Page 15, Series 100 violations (first degree), code 101. I read: “assault to any person (sexual assault included).” Page 18, Series 200 violations (second degree), code 205 “committing sexual assaults.” 206: “making sexual propositions or threats.” Sanctions: “(a) beginning of criminal processing, (b) disciplinary transfer (recommendation), (c) disciplinary segregation (up to 15 days), (d) compensation.”

I think of Midnight Express, of The Tombs. I feel my legs weaken. I imagine a pointless fight against three or four detainees, broken teeth, and the inevitable ending. One week later, when I go home, the only thing I will take from Krome will be a bad cold. The gringos turned the air-conditioning up too high.

 

4.

But before I arrived at the Krome Detention Center and before the Good Prisoner’s Handbook fell into my hands, there was an intermediate step: Border Patrol. Some sort of cave nearby the University of Fort Lauderdale.

I go in and they take off my handcuffs to search me for the third time.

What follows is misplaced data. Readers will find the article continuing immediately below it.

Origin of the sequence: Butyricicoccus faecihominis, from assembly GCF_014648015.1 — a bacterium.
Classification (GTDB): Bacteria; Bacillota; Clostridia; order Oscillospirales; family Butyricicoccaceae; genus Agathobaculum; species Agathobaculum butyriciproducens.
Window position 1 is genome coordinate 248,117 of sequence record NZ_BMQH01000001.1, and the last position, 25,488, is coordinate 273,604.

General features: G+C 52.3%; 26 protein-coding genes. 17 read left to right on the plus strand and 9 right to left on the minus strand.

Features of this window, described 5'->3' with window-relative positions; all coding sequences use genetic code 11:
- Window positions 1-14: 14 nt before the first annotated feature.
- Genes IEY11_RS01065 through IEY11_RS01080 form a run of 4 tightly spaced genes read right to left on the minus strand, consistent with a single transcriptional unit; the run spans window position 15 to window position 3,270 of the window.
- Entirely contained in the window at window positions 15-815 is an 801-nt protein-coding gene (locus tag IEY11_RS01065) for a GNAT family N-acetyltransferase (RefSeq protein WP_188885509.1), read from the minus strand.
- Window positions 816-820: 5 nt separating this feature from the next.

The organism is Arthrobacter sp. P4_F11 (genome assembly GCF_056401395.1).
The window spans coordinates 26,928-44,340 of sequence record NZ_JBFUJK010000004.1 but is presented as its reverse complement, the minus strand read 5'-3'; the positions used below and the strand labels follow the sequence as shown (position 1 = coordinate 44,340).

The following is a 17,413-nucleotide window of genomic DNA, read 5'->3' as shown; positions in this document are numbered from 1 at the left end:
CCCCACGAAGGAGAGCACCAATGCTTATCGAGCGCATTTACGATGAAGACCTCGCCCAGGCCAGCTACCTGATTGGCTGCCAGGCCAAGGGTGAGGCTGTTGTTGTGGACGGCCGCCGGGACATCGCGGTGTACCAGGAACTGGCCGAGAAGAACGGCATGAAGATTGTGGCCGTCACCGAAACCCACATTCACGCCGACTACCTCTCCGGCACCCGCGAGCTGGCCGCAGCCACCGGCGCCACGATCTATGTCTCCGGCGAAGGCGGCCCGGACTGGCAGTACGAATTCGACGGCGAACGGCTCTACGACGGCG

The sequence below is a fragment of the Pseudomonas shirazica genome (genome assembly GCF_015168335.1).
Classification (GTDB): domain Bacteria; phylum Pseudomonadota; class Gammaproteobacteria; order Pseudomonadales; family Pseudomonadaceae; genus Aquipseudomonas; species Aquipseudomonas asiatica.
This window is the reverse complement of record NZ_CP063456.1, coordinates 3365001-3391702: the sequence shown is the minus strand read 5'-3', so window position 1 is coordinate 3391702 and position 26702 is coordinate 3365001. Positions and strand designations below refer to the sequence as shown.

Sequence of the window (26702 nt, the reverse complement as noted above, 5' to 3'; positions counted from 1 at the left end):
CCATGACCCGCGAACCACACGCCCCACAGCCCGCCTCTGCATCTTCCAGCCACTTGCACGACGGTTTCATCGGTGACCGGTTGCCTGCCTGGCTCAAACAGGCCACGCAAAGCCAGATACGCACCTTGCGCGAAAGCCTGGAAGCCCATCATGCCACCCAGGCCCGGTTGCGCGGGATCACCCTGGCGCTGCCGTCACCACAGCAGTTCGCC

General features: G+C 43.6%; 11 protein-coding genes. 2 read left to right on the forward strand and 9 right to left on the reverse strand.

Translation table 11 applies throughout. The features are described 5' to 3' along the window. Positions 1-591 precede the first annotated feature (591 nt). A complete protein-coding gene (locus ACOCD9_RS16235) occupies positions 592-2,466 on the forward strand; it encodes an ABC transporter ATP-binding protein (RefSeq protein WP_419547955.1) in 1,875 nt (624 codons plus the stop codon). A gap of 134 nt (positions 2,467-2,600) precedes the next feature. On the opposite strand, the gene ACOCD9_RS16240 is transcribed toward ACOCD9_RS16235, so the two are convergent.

An overweight man in a brown uniform signals me to sit in front of a desk. He settles in on the other side. He asks me questions and fills out a form. I don’t pay him much attention. Behind him a sign warns me:

← Cubans | Others must be deported →

They search me one last time and send me to the cell block. The cell block is large. I am alone. In a corner, with a meter and a half of privacy, there is a very dirty toilet. Two cement benches are built into the wall. There is a blanket. The rest of the cell is bare walls with bloodstains and various graffiti:

The Macho of Sinaloa
Medellín is in charge
They breastfed Chucky. 

Things like that.

Don’t let them bring anyone else, don’t let them bring anyone else, don’t let them bring anyone else.

A moment later—an endless moment—the overweight brown uniform returns. He searches me again and asks me if I have any bladed weapon.

Of course, after searching me five times, they ask if I have a bladed weapon.

Where you’re going now, they’re not going to like it if they find something, he warns me.

Where am I going now? I wonder.

They already caught me, they have me here in this foul cell, now send me home.

I saw the sign when I arrived:

Others must be deported →

I am one of the others! I want to go to Buenos Aires. But no, Krome awaits.

 

5.

In the cell block where they take me about 150 men sleep in beds, cots, and bunk beds. They wait for their permission for asylum or their moment of deportation. They cluster together in groups by nationality. There are Eastern Europeans, a lot of Haitians, Mexicans, Colombians, and some Israelis. I will find out the following morning that I am the only Argentine.